Have as many or as few partitions as you like. Many suggest keeping
/boot separate, mainly because some BIOS have trouble booting if the boot files are too far away from the start of the disk. You can have a
swap partition, but a file works just as well.
In the recommended case, you will create three partitions:
- One likely formatted Ext2 or FAT*, with mount point
- One likely formatted Ext4 or similar, with mount point
- A swap partition, which doesn't have a mount point
If you want to stray from this recommendation and use only a single partition, you want the one with mount point
/, the root of the filesystem. If you take this approach, then it is recommended that you create a swap file somewhere on this partition so that the system doesn't crash if you use all of your memory.
Any directory can be its own partition though. Some that are commonly split out are:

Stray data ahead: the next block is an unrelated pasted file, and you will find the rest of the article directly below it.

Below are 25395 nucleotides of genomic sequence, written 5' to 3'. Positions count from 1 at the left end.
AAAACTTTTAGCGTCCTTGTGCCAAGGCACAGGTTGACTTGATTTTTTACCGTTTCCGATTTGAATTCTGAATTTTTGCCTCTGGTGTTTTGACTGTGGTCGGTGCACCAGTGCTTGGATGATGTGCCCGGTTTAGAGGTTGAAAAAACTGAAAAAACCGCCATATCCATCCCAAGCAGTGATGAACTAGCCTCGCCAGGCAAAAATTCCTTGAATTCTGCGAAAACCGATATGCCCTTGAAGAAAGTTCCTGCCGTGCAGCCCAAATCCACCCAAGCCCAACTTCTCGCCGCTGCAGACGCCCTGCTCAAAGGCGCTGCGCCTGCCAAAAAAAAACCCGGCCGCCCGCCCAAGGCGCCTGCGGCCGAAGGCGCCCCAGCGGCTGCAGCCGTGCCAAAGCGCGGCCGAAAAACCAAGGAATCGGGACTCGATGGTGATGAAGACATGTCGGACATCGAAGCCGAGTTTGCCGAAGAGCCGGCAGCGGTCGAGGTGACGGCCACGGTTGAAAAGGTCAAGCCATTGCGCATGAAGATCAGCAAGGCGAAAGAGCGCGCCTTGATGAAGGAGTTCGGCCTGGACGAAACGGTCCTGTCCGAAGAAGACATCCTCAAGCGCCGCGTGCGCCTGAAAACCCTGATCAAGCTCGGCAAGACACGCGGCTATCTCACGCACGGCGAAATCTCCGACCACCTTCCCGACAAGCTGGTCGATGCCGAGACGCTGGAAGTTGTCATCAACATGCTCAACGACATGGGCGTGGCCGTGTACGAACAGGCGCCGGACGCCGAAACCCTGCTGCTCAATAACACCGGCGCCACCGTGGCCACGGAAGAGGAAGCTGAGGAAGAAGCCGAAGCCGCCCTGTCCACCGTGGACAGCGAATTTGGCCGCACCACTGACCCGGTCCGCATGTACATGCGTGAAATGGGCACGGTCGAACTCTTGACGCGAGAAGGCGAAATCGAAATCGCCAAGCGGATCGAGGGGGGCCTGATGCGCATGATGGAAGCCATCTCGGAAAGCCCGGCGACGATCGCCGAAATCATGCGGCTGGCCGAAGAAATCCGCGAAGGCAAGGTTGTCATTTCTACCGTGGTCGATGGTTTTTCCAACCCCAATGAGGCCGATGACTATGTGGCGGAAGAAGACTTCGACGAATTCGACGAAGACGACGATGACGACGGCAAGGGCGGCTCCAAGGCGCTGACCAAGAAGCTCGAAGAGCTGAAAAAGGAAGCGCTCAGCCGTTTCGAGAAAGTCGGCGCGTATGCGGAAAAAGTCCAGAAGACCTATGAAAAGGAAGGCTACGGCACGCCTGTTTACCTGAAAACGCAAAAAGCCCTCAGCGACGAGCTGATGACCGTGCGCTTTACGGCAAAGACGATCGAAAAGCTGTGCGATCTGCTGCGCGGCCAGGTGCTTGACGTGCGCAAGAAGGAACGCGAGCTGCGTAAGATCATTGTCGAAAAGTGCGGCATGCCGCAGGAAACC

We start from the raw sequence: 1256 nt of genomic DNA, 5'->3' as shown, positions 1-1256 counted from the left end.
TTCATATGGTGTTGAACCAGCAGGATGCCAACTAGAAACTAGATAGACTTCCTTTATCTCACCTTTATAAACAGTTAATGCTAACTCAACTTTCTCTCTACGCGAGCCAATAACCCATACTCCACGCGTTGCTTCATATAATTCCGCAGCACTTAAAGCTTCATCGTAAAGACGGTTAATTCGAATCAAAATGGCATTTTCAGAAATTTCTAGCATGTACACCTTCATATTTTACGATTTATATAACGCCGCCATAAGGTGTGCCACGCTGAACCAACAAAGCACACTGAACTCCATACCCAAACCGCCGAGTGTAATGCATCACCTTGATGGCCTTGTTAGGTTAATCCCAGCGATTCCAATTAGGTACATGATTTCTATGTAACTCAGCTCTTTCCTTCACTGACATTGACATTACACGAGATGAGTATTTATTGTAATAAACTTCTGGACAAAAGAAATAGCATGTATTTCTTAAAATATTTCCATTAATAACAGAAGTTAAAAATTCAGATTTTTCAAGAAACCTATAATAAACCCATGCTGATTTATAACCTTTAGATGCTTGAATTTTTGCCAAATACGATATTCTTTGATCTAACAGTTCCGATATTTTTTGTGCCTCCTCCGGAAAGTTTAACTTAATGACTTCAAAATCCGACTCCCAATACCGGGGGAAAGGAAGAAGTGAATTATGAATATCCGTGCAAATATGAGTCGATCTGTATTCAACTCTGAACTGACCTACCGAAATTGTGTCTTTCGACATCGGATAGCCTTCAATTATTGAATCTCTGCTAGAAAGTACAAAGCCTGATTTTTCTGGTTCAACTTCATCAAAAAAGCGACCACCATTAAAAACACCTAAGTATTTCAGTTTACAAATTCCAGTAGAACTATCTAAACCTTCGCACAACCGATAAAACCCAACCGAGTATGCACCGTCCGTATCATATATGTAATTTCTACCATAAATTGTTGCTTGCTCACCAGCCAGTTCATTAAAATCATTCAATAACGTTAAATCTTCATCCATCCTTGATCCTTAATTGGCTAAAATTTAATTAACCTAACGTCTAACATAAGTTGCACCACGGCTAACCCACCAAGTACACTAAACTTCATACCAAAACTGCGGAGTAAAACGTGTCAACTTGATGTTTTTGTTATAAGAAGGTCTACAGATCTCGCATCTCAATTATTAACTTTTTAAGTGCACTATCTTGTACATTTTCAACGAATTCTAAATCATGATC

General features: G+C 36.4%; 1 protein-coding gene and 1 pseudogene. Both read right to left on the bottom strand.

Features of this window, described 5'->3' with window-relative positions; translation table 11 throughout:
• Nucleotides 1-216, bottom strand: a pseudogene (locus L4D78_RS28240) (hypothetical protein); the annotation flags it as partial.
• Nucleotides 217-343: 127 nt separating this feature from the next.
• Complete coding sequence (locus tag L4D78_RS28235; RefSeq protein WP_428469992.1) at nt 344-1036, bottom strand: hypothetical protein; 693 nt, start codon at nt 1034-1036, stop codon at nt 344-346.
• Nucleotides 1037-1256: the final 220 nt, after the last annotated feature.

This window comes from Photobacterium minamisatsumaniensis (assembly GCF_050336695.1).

/boot for your kernel and
initrd — boot files
/home for all of your own files
/var for read-write files (in case you want to make
/ for the system itself — programs, libraries, configuration, etc.
/usr is sometimes separate from
/ but contains the same kinds of things
If you are using (U)EFI to boot instead of the old BIOS, you will likely not want a separate
/boot partition, but you will want to mount the system EFI partition as
/boot/efi. However, you should not reformat this partition, as it contains the boot files for any other operating systems installed as well.
Usually the installer will give you either a graphical utility to manage partitions, or a shell from which you can use
fdisk. You do want to be careful not to change your Windows partitions, though — and have a backup just in case, since you are modifying the drive layout.
On the system from which I am typing, I have
/boot of 200M
swap of 16G
/ of 40G
/var of 40G
/home of 835G
/var partition is much larger than necessary, and in fact would fit well within the free space of